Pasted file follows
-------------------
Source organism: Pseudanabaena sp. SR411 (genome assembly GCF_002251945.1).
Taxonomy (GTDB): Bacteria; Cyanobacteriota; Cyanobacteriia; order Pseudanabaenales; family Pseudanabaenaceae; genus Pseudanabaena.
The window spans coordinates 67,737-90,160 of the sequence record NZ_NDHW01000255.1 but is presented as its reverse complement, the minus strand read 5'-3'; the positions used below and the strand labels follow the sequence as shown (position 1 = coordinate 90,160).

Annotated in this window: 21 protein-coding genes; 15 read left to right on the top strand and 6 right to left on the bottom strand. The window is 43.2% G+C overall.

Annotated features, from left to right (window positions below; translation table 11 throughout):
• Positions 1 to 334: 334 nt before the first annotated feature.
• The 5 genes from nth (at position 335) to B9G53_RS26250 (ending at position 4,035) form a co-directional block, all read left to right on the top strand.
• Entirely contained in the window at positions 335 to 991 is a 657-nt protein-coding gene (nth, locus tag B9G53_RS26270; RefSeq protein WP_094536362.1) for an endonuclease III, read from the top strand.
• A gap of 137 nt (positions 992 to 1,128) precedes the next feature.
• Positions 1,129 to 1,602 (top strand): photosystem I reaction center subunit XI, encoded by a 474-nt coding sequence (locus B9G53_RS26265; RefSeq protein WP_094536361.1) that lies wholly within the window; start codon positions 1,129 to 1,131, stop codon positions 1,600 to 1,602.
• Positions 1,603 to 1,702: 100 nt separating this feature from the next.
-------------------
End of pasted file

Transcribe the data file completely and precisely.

Source organism: Pseudanabaena sp. SR411 (genome assembly GCF_002251945.1).
Taxonomy (GTDB): Bacteria; Cyanobacteriota; Cyanobacteriia; order Pseudanabaenales; family Pseudanabaenaceae; genus Pseudanabaena.
The window spans coordinates 67,737-90,160 of the sequence record NZ_NDHW01000255.1 but is presented as its reverse complement, the minus strand read 5'-3'; the positions used below and the strand labels follow the sequence as shown (position 1 = coordinate 90,160).

Annotated in this window: 21 protein-coding genes; 15 read left to right on the top strand and 6 right to left on the bottom strand. The window is 43.2% G+C overall.

Annotated features, from left to right (window positions below; translation table 11 throughout):
• Positions 1 to 334: 334 nt before the first annotated feature.
• The 5 genes from nth (at position 335) to B9G53_RS26250 (ending at position 4,035) form a co-directional block, all read left to right on the top strand.
• Entirely contained in the window at positions 335 to 991 is a 657-nt protein-coding gene (nth, locus tag B9G53_RS26270; RefSeq protein WP_094536362.1) for an endonuclease III, read from the top strand.
• A gap of 137 nt (positions 992 to 1,128) precedes the next feature.
• Positions 1,129 to 1,602 (top strand): photosystem I reaction center subunit XI, encoded by a 474-nt coding sequence (locus B9G53_RS26265; RefSeq protein WP_094536361.1) that lies wholly within the window; start codon positions 1,129 to 1,131, stop codon positions 1,600 to 1,602.
• Positions 1,603 to 1,702: 100 nt separating this feature from the next.